"(a) Notwithstanding any other provision of the law of any State . . . an individual who is a qualified law enforcement officer . . . may carry a concealed firearm that has been shipped or transported in interstate or foreign commerce, subject to subsection (b).
"(b) This section shall not be construed to supersede or limit the laws of any State that-
"(1) permit private persons or entities to prohibit or restrict the possession of concealed firearms on their property; or
"(2) prohibit or restrict the possession of firearms on any State or local government property, installation, building, base, or park."(16)
While there are no appellate court cases construing this provision in a hunting context, the legislative history indicates that the purpose of this law was to authorize both retired and active law enforcement officers to carry concealed weapons anywhere within the United States so that they can "continually serve and protect . . . communities regardless of jurisdiction or duty status at no cost to taxpayers and "to protect citizens in the wake of a terrorist attack."(17) Supporters of the legislation also maintained that active and retired law enforcement officers should be able to "defend themselves outside their own state from criminals whom they [had] arrested."(18)
In the absence of appellate court guidance, we offer no opinion whether this law would provide a viable defense to a violation of the Kansas spotlighting statute committed on private property and the big game hunting equipment regulation. (There is no exemption from state laws prohibiting firearms on state or local government property, including parks.) We note, however, that as the intent of the federal law is for self-defense and protecting communities, it is highly doubtful that the law would shield a qualified law enforcement officer who used the firearm to hunt wildlife.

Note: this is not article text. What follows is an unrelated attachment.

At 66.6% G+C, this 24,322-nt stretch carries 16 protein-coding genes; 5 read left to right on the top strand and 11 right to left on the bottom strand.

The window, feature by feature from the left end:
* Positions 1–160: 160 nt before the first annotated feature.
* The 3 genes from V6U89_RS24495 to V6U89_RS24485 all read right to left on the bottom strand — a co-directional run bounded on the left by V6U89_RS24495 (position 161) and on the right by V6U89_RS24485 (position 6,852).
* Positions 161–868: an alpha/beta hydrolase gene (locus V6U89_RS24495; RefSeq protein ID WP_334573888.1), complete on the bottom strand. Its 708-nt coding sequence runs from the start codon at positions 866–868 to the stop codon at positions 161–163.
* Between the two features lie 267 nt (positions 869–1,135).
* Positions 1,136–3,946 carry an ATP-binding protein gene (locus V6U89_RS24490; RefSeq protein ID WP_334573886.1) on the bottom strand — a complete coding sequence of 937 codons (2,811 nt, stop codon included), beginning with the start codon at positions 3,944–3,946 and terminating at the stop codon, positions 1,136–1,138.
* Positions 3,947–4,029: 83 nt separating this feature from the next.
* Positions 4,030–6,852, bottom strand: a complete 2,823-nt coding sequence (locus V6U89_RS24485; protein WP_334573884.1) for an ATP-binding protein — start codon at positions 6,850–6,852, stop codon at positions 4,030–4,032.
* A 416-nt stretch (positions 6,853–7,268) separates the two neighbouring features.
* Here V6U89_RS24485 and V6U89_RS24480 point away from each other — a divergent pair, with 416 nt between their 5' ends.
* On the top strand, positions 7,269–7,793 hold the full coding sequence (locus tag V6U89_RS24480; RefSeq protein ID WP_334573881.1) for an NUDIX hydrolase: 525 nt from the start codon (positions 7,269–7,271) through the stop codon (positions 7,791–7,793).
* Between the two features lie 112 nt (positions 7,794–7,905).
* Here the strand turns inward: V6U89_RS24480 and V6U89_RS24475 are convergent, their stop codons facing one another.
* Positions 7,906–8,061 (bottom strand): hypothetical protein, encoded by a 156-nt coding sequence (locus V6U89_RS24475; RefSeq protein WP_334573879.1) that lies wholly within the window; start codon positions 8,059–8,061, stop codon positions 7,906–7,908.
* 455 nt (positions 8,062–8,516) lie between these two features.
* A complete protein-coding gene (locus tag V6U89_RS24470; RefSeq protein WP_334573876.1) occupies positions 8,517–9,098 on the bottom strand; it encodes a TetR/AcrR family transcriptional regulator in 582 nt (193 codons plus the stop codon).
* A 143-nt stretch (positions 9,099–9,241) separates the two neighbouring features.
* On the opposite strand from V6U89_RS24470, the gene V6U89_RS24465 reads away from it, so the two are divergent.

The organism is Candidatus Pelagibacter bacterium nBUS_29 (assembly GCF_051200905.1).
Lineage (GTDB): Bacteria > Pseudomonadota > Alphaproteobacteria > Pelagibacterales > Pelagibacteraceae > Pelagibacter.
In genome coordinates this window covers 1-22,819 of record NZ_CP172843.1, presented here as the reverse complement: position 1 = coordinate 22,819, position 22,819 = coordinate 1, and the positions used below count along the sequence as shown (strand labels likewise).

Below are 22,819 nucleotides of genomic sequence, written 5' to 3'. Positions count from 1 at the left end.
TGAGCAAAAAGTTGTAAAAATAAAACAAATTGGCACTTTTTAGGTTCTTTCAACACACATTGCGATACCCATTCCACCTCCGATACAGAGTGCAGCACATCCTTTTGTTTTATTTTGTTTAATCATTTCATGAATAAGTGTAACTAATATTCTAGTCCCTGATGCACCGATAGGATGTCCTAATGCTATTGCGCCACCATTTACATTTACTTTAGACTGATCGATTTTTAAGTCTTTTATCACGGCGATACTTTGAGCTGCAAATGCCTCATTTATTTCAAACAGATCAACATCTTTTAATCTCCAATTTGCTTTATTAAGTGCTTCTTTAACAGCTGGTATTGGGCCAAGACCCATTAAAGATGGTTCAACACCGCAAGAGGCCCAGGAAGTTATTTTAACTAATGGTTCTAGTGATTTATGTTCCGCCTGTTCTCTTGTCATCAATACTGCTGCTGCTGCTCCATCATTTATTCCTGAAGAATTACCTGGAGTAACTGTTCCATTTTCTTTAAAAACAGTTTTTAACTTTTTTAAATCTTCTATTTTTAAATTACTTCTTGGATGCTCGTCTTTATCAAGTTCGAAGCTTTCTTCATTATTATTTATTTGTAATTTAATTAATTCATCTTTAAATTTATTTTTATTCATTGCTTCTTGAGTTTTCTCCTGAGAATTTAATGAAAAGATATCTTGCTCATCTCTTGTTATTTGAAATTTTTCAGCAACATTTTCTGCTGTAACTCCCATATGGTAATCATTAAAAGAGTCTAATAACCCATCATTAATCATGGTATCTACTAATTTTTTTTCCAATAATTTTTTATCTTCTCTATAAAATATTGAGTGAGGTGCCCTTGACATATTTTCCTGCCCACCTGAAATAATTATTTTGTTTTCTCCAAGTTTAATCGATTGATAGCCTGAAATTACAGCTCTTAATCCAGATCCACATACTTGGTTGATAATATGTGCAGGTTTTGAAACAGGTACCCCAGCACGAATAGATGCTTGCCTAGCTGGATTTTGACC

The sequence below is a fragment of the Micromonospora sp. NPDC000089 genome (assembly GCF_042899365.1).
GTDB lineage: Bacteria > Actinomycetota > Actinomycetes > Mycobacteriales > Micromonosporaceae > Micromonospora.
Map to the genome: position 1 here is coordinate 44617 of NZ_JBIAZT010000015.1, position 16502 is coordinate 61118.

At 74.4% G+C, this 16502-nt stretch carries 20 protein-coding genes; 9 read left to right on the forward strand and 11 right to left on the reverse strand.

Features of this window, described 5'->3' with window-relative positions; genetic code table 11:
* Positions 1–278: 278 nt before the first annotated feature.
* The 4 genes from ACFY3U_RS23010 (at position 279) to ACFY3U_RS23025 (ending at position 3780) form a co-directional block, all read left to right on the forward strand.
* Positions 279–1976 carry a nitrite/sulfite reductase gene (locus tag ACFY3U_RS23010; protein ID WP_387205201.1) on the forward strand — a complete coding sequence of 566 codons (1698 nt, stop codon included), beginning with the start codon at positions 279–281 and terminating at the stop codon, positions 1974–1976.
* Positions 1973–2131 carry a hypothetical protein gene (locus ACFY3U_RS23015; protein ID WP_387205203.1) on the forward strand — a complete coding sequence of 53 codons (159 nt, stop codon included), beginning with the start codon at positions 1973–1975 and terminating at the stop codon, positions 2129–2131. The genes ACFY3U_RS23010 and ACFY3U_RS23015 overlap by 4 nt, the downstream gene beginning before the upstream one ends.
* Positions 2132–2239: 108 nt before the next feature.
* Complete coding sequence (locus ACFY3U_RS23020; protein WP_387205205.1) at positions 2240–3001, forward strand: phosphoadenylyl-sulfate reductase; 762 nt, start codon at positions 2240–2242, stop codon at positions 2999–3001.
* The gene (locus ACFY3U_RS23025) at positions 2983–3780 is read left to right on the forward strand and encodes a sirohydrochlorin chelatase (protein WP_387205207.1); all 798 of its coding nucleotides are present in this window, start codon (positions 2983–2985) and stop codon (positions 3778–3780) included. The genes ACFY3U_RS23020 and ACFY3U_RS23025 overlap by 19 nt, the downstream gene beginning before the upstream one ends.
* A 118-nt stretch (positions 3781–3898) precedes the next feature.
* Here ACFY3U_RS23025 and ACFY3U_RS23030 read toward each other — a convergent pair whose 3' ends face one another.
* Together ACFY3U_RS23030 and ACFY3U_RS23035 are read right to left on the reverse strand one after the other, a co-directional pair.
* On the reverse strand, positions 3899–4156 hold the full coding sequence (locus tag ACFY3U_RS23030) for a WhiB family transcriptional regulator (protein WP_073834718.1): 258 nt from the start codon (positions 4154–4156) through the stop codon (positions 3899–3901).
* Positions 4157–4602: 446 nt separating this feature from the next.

Summarizing, it is our opinion that K.S.A. 2006 Supp. 21-4201 (criminal use of weapons) and K.S.A. 2006 Supp. 75-7c01 et seq. (Personal & Family Protection Act) do not exempt a licensed hunter who may be authorized to carry a concealed firearm from complying with K.S.A. 32-1003(a)(7) which prohibits spotlighting wildlife while in possession of a pistol and K.A.R. 115-4-4 which limits big game hunting equipment. In the absence of guidance from the appellate courts, we offer no opinion whether the Law Enforcement Officers Safety Act of 2004 would provide a viable defense to a violation of K.S.A. 32-1003(a)(7) and K.A.R. 115-4-4.
1. K.S.A. 2006 Supp. 21-4201(c)(2); K.S.A. 2006 Supp. 75-7c01 et seq.; 18 U.S.C. § 926B, § 926C.
2. K.S.A. 32-1003(a)(7); K.A.R. 115-4-4.
3. Emphasis added.
4. K.S.A. 2006 Supp. 32-1031; 32-1032.
5. Except when on the person's land, abode, or fixed place of business.
6. K.S.A. 2006 Supp. 21-4201(c)(2).
7. K.S.A. 2006 Supp. 75-7c10, as amended by L. 2007, Ch. 166, § 5; K.S.A. 2006 Supp. 75-7c11, as amended by L. 2007, Ch. 166, § 6.
8. K.S.A. 2006 Supp. 75-7c10(b), as amended by L. 2007, Ch. 166, § 5.
9. K.S.A. 2006 Supp. 75-7c17, as amended by L. 2007, Ch. 166, § 7.
10. K.S.A. 32-807(q).
11. City of Overland Park v. Nikias, 209 Kan. 643 (1972).
12. 1986 Mich. Op. Atty Gen. 431. See 2003 Mich. Op. Atty Gen. 7123 (hunters licensed to carry concealed firearms must abide by hunting firearms' prohibitions).
13. K.S.A. 2006 Supp. 75-7c17(a), as amended by L. 2007, Ch. 166, § 7.
14. City of Olathe v. Stott, 253 Kan. 687 (1993) (specific statute controls over statutes that might deal with same subject matter in some general or incidental way).
15. 2004 U.S.C.C.A.N. (118 Stat.) 805.
16. Emphasis added.
17. 2004 U.S.C.C.A.N. (118 Stat.) 805-806.
18. Id. at 806.